Blood Testing for Seizure Medicine


Blood tests are often checked before starting an anti-seizure medication (ASM). Blood tests may be done again after you have been taking the seizure medicine for a while, especially if there’s been a change in dose or if you have a change in how you feel.

  • Blood tests may be done to check how much medicine is in your body, usually called drug or ASM levels. (ASM stands for anti-seizure medication).
  • Blood tests may also be used to see how your body is tolerating the medicine. The types of blood test will vary depending on what possible side effects may be seen with your seizure medicine. These blood tests may include levels of electrolytes (substances in the body such as sodium and potassium), kidneys and liver function, and blood cell counts (such as white blood cells, red blood cells, platelet counts).
  • How often blood tests are done depends on each seizure medicine, the need for monitoring, and other health problems you have or medicines you take. The frequency of testing also varies from doctor to doctor and even country to country.
  • The frequency of blood tests to check for side effects depends on the medicine you take. Many of the older seizure medicines need more monitoring than the newer ones.
    • Blood tests may be done before starting a drug then periodically once you are on the medicine. Some medicines may need blood tests every few weeks or months when starting the medicine. After a person is used to the medicine, these blood tests may be needed only once in a while or if problems develop. Other medicines, especially some of the newer ones, need blood test monitoring much less often if at all.
  • Blood tests to measure the amount of medicine in your system can also vary. Again, blood levels of the older medicines are done more often to help guide changes in doses. Well-established ranges for blood levels are available for the older drugs, but not as much for newer seizures medicines.  For some of the newer seizure medicines, tests for blood levels may not be available or helpful in adjusting doses of a medicine.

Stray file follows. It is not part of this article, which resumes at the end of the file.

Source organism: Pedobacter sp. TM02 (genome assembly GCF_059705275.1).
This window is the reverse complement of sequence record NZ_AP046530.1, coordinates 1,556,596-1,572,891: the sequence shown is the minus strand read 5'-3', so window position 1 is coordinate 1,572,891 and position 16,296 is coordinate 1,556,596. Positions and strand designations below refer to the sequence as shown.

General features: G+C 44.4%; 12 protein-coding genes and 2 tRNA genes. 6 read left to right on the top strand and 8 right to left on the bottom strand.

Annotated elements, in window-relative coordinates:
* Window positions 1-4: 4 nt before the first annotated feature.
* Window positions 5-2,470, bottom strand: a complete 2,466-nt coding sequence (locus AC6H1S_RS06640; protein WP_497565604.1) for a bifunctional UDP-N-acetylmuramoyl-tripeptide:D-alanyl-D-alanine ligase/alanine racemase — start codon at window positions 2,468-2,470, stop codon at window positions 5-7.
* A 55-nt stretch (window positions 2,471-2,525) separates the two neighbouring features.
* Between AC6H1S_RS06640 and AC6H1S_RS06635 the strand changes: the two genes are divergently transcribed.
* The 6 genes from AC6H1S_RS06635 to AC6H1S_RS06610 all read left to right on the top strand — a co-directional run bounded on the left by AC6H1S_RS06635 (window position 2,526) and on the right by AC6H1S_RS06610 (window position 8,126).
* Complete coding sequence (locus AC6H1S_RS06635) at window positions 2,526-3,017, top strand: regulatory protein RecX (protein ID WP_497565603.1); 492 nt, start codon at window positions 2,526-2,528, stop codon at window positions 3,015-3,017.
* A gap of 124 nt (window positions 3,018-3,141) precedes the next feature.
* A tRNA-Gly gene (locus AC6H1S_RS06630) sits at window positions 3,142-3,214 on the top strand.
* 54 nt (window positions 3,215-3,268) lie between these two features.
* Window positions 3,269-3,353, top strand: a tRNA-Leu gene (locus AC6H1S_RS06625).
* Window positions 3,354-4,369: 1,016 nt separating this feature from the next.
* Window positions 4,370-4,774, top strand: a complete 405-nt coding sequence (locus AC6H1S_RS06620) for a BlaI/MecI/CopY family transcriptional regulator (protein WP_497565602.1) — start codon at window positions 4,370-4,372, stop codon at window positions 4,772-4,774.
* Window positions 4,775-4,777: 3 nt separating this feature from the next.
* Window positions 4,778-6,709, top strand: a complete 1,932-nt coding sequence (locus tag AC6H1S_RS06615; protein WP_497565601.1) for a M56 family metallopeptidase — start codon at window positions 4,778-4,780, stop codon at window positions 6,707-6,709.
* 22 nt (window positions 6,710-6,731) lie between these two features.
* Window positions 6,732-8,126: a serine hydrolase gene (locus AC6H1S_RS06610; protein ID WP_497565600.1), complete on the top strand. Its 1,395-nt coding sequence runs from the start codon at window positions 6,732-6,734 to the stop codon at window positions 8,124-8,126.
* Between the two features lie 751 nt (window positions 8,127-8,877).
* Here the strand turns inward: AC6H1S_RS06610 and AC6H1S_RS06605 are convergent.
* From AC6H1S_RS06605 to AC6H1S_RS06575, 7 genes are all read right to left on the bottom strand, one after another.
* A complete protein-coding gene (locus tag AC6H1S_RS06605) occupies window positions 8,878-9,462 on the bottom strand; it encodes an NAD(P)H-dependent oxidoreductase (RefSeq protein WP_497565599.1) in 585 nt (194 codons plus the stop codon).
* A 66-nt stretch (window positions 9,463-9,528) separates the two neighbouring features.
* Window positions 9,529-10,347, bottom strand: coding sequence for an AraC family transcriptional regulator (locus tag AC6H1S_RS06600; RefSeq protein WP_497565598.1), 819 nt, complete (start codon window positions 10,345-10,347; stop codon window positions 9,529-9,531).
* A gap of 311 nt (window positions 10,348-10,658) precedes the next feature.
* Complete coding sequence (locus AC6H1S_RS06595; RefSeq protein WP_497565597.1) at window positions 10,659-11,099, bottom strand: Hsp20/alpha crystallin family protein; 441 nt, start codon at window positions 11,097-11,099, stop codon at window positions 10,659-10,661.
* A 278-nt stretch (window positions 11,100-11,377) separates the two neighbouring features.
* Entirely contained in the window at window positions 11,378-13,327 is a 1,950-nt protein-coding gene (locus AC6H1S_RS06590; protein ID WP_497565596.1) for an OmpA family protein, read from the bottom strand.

The so-called therapeutic range of blood levels for seizure medications is the range of drug in the body where most patients have good seizure control and few or no side effects. The lower and upper limits of this range can vary between different laboratories and different drugs.

  • Usually blood levels are checked once a medicine has reached a stable amount in the body (called a ‘steady state’). This means that the amount of drug that is taken each day has to equal the amount of medicine that leaves the body (by being broken down and eliminated by the kidneys or liver).
    • Before checking a drug level, you should be on it long enough to reach a steady state in your body. The length of time will differ for the drugs.
    • Generally it takes at least 1 to 3 weeks for the drug level to be stable in the body.
  • Blood tests should be checked at a consistent time. This means checking it at about the same time of day, and length of time since you took the last dose of medicine. This way the results can be compared over time.
  • To check a steady state of drug, it’s best to check a ‘trough level’. This is the lowest amount of medicine in the body during the day. Usually it’s best to check the blood first thing in the morning before you have taken the first dose. If this can’t be done, checking a blood level at least 8 hours from the last dose can be done.
  • If you want to see if symptoms are related to side effects of a medicine, checking the blood when the symptoms occur is usually best. This is often about 1 to 4 or 6 hours after a dose is taken.

No. The best way to tell if a medicine is working is for you and your family to be aware of any changes and communicate them to your healthcare team. How often seizures occur and if you have any side effects that bother you is often more important than a blood test. This information comes from you and your family, not a test. 

The blood level helps the doctor judge if the medicine dose is high enough, too high, or if it may be time for a change. It’s a piece of information that is looked at together with how you feel. The doctor or nurse will also want to do a ‘neuro exam’ that can help pick up side effects of medicines. So remember:

  • The blood level is only a guide. Some people will do well at low levels of medicine. Other people may need higher amounts. 
  • Results of a blood level need to be looked together with other information.

Authored By:

Joseph I. Sirven MD / Patricia O. Shafer RN MN
Steven C. Schachter, MD

on Saturday, August 03, 2013

Reviewed By:

Joseph I. Sirven MD / Patricia O. Shafer RN MN

on Wednesday, March 19, 2014


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